applying a light stimulus or images to the subject's eyes and capturing eye movements and/or changes in facial expression in response to the light stimulus or images;
giving a neuropsychological and cognition battery of tasks to the subject to generate a provoked cognitive assessment of the subject; and
correlating the baseline brain wave patterns, eye movements and/or facial expressions, and provoked cognitive assessment of the subject to profile data indicative of Autism and/or ASD.
These steps are repeated periodically to determine changes over time.
In exemplary embodiments, the step of establishing baseline brain wave patterns includes performing saccade and/or anti-saccade tests on the subject, while the step of applying light stimulus or images to the subject's eyes include showing the subject static images to evoke emotional responses and/or showing the subject dynamic images to evoke emotional responses. The step of giving a neuropsychological and cognition battery of tasks to the subject includes testing of the subject's memory, attention, and/or executive function. Other data may be collected and correlated to Autism and/or ASD as well. For example, the subject's speech in response to verbal tasks may be recorded and language processing of the recorded speech may be performed by the processor. Heart rate variability of the subject during the battery of tasks may also be measured.
In addition to an EEG measurement device and a device adapted to apply a light stimulus or images to the subject's eyes and to capture eye movements and/or changes in facial expression in response to the light stimulus or images, the system of the invention may also include an auditory testing device that tests the subject's sensitivity to sound and records the subject's speech in response to verbal tasks. The processing device is programmed to perform language processing of the recorded speech and to correlate the baseline brain wave pattern, eye movements and/or facial expression, provoked cognitive assessment of the subject, and processed language to a profile data indicative of Autism and/or ASD. The device adapted to apply a light stimulus or images to the subject's eyes and to capture eye movements and/or changes in facial expression in response to the light stimulus or images may comprise an eye tracking camera or biosensors that track eye gaze position and duration and pupillary response. Static probes may also be used to measure parts of the subject's face and dynamic probes may be used to apply dynamic stimulus to the subject relating to an emotionally evocative event and to measure the subject's response to the dynamic stimulus. Other biosensors may measure the subject's heart rate variability during the neuropsychological and cognition battery of tasks given to the subject.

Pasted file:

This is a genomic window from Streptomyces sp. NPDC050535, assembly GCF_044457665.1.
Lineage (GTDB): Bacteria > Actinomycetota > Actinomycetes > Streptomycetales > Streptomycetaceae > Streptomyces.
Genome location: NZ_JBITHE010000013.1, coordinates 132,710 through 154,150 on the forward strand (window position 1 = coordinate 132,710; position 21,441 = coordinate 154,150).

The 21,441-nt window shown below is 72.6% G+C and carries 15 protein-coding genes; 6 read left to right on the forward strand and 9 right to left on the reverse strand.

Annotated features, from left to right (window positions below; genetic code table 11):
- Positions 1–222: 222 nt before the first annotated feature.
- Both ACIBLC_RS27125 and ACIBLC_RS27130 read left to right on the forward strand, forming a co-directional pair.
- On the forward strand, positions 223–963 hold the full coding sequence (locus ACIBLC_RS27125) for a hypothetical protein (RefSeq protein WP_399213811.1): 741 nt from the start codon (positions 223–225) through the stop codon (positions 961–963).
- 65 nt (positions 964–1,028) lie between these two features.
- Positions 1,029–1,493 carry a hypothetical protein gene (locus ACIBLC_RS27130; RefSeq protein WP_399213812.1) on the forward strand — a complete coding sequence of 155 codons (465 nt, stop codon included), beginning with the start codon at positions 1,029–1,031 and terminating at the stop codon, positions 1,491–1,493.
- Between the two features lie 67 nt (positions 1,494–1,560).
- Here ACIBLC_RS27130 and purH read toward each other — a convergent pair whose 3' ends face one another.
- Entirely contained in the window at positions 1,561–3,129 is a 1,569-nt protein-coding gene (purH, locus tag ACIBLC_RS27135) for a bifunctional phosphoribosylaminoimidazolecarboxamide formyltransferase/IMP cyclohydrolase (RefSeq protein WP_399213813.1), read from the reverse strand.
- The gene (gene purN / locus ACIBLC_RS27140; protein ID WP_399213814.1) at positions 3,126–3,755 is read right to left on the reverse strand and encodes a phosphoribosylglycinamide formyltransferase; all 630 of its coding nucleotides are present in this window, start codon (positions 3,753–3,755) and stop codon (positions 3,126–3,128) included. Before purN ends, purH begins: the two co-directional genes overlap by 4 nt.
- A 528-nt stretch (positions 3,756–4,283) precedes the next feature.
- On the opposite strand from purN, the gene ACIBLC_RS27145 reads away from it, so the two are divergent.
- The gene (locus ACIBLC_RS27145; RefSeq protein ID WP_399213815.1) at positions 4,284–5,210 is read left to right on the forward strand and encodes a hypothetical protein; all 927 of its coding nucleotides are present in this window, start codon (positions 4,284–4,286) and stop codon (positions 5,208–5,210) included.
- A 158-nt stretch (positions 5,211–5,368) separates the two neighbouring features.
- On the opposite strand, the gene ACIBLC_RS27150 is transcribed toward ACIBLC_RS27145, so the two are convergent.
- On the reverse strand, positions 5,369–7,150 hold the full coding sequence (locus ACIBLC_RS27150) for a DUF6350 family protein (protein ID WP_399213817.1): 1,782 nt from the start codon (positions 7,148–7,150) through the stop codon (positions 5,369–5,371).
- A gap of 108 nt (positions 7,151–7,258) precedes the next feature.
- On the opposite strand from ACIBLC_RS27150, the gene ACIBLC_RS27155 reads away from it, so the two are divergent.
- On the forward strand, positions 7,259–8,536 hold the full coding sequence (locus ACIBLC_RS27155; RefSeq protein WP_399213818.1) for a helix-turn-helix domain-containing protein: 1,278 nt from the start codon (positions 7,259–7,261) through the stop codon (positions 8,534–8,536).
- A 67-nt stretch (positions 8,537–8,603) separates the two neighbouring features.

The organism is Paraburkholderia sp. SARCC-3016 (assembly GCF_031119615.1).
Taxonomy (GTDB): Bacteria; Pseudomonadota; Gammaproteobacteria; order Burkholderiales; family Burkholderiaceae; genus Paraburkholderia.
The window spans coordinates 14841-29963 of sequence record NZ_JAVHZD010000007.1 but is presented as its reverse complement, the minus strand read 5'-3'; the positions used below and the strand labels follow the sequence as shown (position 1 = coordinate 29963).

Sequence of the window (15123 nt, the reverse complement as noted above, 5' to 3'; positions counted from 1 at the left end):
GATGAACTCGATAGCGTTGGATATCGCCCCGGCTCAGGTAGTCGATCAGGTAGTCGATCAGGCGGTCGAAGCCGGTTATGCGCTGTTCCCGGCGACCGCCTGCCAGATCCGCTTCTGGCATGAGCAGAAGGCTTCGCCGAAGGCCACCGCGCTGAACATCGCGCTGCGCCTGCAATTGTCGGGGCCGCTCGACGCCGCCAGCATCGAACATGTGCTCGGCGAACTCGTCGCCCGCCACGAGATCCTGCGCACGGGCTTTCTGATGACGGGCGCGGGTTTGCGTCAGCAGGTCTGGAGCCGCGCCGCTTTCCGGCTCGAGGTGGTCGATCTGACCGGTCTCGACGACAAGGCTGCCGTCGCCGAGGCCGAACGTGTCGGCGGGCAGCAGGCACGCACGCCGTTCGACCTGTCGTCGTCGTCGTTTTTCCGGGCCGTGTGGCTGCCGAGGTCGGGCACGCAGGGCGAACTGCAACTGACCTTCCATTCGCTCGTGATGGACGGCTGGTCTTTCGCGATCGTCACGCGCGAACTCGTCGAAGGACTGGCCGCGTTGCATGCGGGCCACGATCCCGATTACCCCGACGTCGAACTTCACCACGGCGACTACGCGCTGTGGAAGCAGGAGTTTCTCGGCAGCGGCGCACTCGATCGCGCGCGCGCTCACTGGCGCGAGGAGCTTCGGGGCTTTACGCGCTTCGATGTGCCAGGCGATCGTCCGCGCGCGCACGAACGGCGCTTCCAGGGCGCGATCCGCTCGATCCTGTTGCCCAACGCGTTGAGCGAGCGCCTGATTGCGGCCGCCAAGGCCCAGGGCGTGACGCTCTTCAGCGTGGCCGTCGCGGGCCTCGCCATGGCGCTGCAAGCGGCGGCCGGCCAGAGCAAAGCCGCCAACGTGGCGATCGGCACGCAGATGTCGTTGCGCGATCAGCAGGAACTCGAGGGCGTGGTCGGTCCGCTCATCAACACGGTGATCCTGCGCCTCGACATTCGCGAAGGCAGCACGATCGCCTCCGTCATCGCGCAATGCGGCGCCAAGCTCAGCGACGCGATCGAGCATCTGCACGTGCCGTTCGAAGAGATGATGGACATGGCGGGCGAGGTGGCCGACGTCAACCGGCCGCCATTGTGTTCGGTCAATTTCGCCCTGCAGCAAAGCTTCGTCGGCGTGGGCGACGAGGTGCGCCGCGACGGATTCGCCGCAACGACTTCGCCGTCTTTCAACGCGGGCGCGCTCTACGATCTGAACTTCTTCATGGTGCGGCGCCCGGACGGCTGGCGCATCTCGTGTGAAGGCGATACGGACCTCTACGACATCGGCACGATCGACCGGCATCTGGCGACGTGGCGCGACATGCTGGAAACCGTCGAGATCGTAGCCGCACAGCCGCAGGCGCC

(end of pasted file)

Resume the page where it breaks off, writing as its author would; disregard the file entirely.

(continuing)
Embodiments of the invention can be better understood with reference to the following drawings, of which:
The invention will be described in detail below with reference to
By “electrode to the scalp” we mean to include, without limitation, those electrodes requiring gel, dry electrode sensors, contactless sensors and any other means of measuring the electrical potential or apparent electrical induced potential by electromagnetic means.
By “monitor the brain and nervous system” we mean to include, without limitation, surveillance of normal health and aging, the early detection and monitoring of brain dysfunction, monitoring of brain injury and recovery, monitoring disease onset, progression and response to therapy, for the discovery and optimization of treatment and drug therapies, including without limitation, monitoring investigational compounds and registered pharmaceutical agents, as well as the monitoring of illegal substances and their presence or influence on an individual while driving, playing sports, or engaged in other regulated behaviors.
A “medical therapy” as used herein is intended to encompass any form of therapy with potential medical effect, including, without limitation, any pharmaceutical agent or treatment, compounds, biologics, medical device therapy, exercise, biofeedback or combinations thereof.
By “EEG data” we mean to include without limitation the raw time series, any spectral properties determined after Fourier or other transformation into the frequency domain, any nonlinear properties after non-linear analysis, any wavelet properties, any summary biometric variables and any combinations thereof.
A “sensory and cognitive challenge” as used herein is intended to encompass any form of sensory stimuli (to the five senses), cognitive challenges (to the mind), and other challenges (such as a respiratory CO2 challenge, virtual reality balance challenge, hammer to knee reflex challenge, etc.).
A “sensory and cognitive challenge state” as used herein is intended to encompass any state of the brain and nervous system during the exposure to sensory stimuli and cognitive load challenge.